- Alawites: 11,319
- Armenians: 5,504
- Antiochian Greeks: 2,098
- Arabs (Sunni): 1,845
- "Others": 359
40 seats of the sanjak assembly per qadaa were distributed as follows:
- Antakya: 14 Turks, 7 Alawis, 2 Armenians, 2 Sunni Arabs, 1 Antiochian Greek
- İskenderun: 3 Turks, 2 Alawis, 1 Armenian, 1 Antiochian Greek
- Kırıkhan: 5 Turks, 2 Armenians
- Total: 22 Turks, 9 Alawis, 5 Armenians, 2 Sunni Arabs, 2 Antiochian Greeks
Despite the voter registration, no elections were held and an "approved" sanjak assembly was commissioned by Turkish and French authorities. Tayfur Sökmen who was appointed by Atatürk to lead the transition arrived in Antakya from Dörtyol on August 25, 1938.
On September 2, 1938, the assembly proclaimed the Sanjak of Alexandretta as the Hatay State. The State lasted for one year under joint French and Turkish military supervision. The name "Hatay" itself was proposed by Atatürk and the government was under Turkish control. The president Tayfur Sökmen was a member of Turkish parliament elected in 1935 (representing Antalya Province and the prime minister Dr. Abdurrahman Melek, was also elected to the Turkish parliament (representing Gaziantep Province) in 1939 while still holding the prime-ministerial post. The Hatay State became the Hatay Province of Turkey in 1939.
Sanjak of Alexandretta timeline (1918-1938)
- November 27, 1918: French authorities create the Sanjak of Alexandretta in the Aleppo Vilayet.
- September 1, 1920: State of Aleppo created. Sanjak attached to the State of Aleppo.
- October 20, 1921: Treaty of Ankara grants autonomy to the Sanjak.
- December 1, 1924: State of Aleppo dissolved. Sanjak attached to the State of Syria.
- July 5, 1938: Turkish military intervention in the Sanjak.
- July 22, 1938: Sanjak voter registration completed.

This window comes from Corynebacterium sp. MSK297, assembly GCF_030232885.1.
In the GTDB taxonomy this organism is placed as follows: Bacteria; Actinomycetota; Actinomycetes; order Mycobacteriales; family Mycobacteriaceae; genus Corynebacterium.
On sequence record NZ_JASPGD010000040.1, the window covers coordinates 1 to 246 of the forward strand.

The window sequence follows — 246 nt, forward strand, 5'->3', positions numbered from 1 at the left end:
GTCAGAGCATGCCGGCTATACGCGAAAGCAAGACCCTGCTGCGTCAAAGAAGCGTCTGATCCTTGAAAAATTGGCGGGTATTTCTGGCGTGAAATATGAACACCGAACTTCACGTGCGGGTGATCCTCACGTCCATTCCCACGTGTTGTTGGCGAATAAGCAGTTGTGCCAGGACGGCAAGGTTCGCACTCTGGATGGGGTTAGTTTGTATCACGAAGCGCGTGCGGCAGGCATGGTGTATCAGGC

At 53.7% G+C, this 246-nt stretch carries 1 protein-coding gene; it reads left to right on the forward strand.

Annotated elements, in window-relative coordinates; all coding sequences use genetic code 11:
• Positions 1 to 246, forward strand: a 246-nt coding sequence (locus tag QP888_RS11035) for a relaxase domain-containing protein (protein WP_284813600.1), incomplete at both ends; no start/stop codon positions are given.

- September 2, 1938: Sanjak assembly convenes. Hatay State proclaimed.
- Hatay tarihçesi
- Sarah D. Shields, Fezzes in the River: Identity Politics and European Diplomacy in the Middle East on the Eve of World War II, 2011
- Picard, Elizabeth (january-february-march 1982). "Retour au Sandjak". Maghreb-Machrek (in French). Paris: Documentation française (99). Check date values in:
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- Brandell, Inga (2006). State Frontiers: Borders and Boundaries in the Middle East. I.B.Tauris. p. 144. ISBN 978-1-84511-076-5. Retrieved 30 July 2013.<templatestyles src="Module:Citation/CS1/styles.css"></templatestyles>
- Jack Kalpakian (2004). Identity, Conflict and Cooperation in International River Systems (Hardcover ed.). Ashgate Publishing. p. 130. ISBN 0-7546-3338-1.<templatestyles src="Module:Citation/CS1/styles.css"></templatestyles>
- Robert Fisk (2007). The Great War for Civilisation: The Conquest of the Middle East (Paperback ed.). Vintage. p. 335. ISBN 1400075173.<templatestyles src="Module:Citation/CS1/styles.css"></templatestyles>
- Çağatay, Soner. Islam, secularism, and nationalism in modern Turkey: who is a Turk? Volume 4 of Routledge studies in Middle Eastern history. p. 119-120. Taylor & Francis, 2006. ISBN 0-415-38458-3, ISBN 978-0-415-38458-2
- Bazantay, Pierre. "Un conflit de nationalités au Proche-Orient : le sandjak d'Alexandrette 1934-1939" (in French). <templatestyles src="Module:Citation/CS1/styles.css"></templatestyles>
- HATAY TARİHİ, Republic of Turkey Hatay Governorate